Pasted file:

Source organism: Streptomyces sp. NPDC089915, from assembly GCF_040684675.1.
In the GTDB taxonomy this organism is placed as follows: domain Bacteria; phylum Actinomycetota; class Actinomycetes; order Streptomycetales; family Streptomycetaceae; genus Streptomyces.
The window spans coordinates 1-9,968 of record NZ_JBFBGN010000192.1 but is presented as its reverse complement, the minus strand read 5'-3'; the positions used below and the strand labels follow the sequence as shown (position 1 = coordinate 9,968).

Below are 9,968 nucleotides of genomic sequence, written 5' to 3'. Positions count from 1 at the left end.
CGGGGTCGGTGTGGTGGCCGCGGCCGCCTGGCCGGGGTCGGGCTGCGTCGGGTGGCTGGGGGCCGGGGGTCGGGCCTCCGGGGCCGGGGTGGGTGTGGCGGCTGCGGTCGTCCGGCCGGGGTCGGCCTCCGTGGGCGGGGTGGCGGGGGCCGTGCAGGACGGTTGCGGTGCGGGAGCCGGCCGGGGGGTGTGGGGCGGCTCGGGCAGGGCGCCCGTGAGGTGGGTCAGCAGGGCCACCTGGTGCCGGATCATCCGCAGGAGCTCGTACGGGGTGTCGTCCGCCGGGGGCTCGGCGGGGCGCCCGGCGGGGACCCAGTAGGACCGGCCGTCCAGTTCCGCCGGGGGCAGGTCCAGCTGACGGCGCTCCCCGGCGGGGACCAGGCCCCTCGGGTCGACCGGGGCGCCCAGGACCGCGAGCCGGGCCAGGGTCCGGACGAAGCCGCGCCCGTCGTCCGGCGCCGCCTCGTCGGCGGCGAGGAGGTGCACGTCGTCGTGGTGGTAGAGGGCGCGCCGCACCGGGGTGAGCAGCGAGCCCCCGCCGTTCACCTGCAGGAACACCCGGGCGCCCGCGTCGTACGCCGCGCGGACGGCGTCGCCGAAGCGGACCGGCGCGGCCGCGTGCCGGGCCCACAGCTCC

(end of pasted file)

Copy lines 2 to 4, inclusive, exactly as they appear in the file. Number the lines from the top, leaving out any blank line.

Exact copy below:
In the GTDB taxonomy this organism is placed as follows: domain Bacteria; phylum Actinomycetota; class Actinomycetes; order Streptomycetales; family Streptomycetaceae; genus Streptomyces.
The window spans coordinates 1-9,968 of record NZ_JBFBGN010000192.1 but is presented as its reverse complement, the minus strand read 5'-3'; the positions used below and the strand labels follow the sequence as shown (position 1 = coordinate 9,968).

Below are 9,968 nucleotides of genomic sequence, written 5' to 3'. Positions count from 1 at the left end.